I think @T.E.D.'s answer makes a very convincing case for the speech being a modern forgery, like the Protocols or the Dulles Plan.

It's also, imho, a very inept forgery. As T.E.D. has pointed out the language is too modern. As one who has read some works by Macaulay, I must also add that the style does not seem to be his and is very much inferior.

To illustrate this point, I've made some Google Ngram searches for words in the text:

education system, high moral values

enter image description here

cultural heritage

As you can see, all these expressions were absolutely not in vogue in Macaulay's time and only begin to be used extensively much much later. So I think it's not likely the person who wrote this text ever troubled himself to read a page of Macaulay. Which presumably rules out Macaulay himself...

  • 3
    Interestingly, if you extend those three Ngrams to 2008 (the latest Google will let you do), You'll see all three happened to peak in popularity right around 1998, and are currently in decline. That's coincidentally the same date as the first known appearance of this supposed speech in print. If you are the kind of person that believes in coincidences that is...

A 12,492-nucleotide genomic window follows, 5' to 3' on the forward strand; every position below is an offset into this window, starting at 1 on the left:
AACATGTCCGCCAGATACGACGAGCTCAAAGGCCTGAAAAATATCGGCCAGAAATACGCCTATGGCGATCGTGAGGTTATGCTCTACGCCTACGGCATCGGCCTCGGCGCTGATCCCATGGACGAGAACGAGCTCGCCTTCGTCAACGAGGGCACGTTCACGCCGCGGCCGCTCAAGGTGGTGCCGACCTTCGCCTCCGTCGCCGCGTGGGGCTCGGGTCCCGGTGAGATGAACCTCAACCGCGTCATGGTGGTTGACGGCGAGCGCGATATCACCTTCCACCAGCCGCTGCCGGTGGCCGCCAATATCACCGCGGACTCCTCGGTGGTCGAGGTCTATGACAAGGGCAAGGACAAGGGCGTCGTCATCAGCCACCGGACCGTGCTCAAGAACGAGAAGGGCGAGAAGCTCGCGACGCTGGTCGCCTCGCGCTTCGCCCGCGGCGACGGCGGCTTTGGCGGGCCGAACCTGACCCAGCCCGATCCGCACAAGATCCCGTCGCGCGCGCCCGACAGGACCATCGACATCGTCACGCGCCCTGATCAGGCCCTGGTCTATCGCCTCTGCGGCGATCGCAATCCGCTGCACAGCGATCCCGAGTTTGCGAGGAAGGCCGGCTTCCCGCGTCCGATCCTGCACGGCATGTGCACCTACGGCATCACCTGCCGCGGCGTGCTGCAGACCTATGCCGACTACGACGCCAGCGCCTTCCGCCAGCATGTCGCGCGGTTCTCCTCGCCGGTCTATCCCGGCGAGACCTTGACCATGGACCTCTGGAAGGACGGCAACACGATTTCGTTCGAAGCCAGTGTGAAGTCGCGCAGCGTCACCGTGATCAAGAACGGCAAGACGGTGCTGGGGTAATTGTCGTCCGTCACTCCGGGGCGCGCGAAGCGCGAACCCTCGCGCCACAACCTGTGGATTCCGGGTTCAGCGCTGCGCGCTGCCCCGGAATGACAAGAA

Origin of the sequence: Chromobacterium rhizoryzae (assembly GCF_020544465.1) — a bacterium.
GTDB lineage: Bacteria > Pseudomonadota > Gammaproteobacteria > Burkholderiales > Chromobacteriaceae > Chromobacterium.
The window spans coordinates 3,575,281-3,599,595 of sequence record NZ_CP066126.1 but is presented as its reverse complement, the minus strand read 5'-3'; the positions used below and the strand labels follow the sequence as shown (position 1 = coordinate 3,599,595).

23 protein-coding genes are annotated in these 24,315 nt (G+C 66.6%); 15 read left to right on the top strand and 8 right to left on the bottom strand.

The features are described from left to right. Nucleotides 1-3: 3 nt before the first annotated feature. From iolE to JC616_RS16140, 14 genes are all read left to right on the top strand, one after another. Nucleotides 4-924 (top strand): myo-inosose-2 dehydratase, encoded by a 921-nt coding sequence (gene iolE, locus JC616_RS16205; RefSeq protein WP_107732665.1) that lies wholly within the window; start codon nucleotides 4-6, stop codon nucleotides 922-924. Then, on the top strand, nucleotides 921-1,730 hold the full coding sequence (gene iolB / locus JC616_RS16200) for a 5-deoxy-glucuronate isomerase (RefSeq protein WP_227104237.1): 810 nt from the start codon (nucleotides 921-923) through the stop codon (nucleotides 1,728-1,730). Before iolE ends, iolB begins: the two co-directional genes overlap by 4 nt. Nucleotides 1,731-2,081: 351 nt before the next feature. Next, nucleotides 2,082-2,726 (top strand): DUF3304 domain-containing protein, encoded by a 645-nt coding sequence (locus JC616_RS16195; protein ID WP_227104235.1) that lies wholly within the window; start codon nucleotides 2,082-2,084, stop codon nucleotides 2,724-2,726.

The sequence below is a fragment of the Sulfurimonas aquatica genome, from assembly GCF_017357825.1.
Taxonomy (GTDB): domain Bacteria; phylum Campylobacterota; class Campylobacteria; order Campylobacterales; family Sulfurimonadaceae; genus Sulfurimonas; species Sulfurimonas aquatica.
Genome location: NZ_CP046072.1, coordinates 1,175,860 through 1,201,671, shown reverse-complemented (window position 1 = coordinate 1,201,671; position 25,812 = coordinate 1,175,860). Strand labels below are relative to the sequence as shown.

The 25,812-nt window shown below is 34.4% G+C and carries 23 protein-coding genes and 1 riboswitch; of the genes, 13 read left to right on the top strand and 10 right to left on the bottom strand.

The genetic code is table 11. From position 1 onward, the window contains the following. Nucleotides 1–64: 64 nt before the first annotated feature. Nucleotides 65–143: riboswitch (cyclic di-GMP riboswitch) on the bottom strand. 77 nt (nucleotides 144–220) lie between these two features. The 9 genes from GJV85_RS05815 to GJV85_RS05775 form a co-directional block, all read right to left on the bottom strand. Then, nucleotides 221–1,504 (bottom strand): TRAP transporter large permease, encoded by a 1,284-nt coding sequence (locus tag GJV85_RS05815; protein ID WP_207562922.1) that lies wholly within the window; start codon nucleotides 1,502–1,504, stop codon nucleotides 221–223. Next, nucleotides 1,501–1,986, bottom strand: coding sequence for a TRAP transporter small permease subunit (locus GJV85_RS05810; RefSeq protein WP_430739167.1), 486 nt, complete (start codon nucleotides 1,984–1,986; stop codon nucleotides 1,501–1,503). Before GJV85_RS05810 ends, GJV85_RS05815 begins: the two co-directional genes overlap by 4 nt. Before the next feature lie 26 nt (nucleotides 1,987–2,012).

– T.E.D.
    Commented Aug 30, 2013 at 18:52
  • +1 Ngrams make it conclusive that the speech is a forgery IMHO.
    – Apoorv
    Commented Aug 31, 2013 at 3:06
  • You can zoom in at around 1830-1840, and see that the few references tend to be from books whose print year has been entered incorrectly. :-) Only "system of education" seem to actually have been used before 1900 at all, and even then only rarely. I do think this is not proof, though, but it helps pinpoint when the false text appeared. Commented Aug 31, 2013 at 7:52

Another point against the authenticity of the quote: The date of the speech is given as 2 February 1835. However, there was in fact no Parliament on that date; it had been dissolved on 29 December 1834, triggering the 1835 General Election, and was not summoned again until 19 February 1835. Here is the relevant page of Hansard.

Not the answer you're looking for? Browse other questions tagged or ask your own question.